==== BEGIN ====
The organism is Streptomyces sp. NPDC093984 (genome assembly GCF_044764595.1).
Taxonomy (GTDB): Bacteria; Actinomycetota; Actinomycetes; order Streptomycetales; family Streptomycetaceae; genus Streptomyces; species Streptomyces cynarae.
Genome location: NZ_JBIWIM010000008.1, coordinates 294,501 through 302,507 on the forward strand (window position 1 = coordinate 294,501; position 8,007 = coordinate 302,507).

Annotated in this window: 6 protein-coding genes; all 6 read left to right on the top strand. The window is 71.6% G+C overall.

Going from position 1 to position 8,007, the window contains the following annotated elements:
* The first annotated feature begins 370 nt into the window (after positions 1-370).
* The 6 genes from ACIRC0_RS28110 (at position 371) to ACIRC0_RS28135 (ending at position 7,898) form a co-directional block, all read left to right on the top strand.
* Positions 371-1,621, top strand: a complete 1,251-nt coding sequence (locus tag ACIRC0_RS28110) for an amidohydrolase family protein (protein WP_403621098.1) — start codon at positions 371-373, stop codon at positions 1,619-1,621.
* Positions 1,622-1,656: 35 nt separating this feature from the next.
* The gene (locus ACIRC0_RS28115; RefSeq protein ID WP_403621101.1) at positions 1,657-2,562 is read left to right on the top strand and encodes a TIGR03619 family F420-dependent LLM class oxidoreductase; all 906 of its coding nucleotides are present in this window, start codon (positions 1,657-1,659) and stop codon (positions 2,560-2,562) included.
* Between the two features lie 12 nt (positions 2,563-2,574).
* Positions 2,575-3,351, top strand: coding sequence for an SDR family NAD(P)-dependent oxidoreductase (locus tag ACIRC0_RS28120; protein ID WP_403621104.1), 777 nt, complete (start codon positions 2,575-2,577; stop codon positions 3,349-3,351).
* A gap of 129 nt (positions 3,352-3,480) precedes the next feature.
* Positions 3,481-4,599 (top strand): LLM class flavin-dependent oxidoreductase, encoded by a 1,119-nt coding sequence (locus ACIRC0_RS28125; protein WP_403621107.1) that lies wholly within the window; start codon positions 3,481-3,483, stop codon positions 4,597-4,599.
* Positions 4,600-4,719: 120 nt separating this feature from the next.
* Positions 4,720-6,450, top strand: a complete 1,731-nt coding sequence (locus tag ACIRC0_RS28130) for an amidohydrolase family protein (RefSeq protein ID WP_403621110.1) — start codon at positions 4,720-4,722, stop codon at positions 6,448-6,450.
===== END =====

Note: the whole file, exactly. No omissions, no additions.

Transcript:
The organism is Streptomyces sp. NPDC093984 (genome assembly GCF_044764595.1).
Taxonomy (GTDB): Bacteria; Actinomycetota; Actinomycetes; order Streptomycetales; family Streptomycetaceae; genus Streptomyces; species Streptomyces cynarae.
Genome location: NZ_JBIWIM010000008.1, coordinates 294,501 through 302,507 on the forward strand (window position 1 = coordinate 294,501; position 8,007 = coordinate 302,507).

Annotated in this window: 6 protein-coding genes; all 6 read left to right on the top strand. The window is 71.6% G+C overall.

Going from position 1 to position 8,007, the window contains the following annotated elements:
* The first annotated feature begins 370 nt into the window (after positions 1-370).
* The 6 genes from ACIRC0_RS28110 (at position 371) to ACIRC0_RS28135 (ending at position 7,898) form a co-directional block, all read left to right on the top strand.
* Positions 371-1,621, top strand: a complete 1,251-nt coding sequence (locus tag ACIRC0_RS28110) for an amidohydrolase family protein (protein WP_403621098.1) — start codon at positions 371-373, stop codon at positions 1,619-1,621.
* Positions 1,622-1,656: 35 nt separating this feature from the next.
* The gene (locus ACIRC0_RS28115; RefSeq protein ID WP_403621101.1) at positions 1,657-2,562 is read left to right on the top strand and encodes a TIGR03619 family F420-dependent LLM class oxidoreductase; all 906 of its coding nucleotides are present in this window, start codon (positions 1,657-1,659) and stop codon (positions 2,560-2,562) included.
* Between the two features lie 12 nt (positions 2,563-2,574).
* Positions 2,575-3,351, top strand: coding sequence for an SDR family NAD(P)-dependent oxidoreductase (locus tag ACIRC0_RS28120; protein ID WP_403621104.1), 777 nt, complete (start codon positions 2,575-2,577; stop codon positions 3,349-3,351).
* A gap of 129 nt (positions 3,352-3,480) precedes the next feature.
* Positions 3,481-4,599 (top strand): LLM class flavin-dependent oxidoreductase, encoded by a 1,119-nt coding sequence (locus ACIRC0_RS28125; protein WP_403621107.1) that lies wholly within the window; start codon positions 3,481-3,483, stop codon positions 4,597-4,599.
* Positions 4,600-4,719: 120 nt separating this feature from the next.
* Positions 4,720-6,450, top strand: a complete 1,731-nt coding sequence (locus tag ACIRC0_RS28130) for an amidohydrolase family protein (RefSeq protein ID WP_403621110.1) — start codon at positions 4,720-4,722, stop codon at positions 6,448-6,450.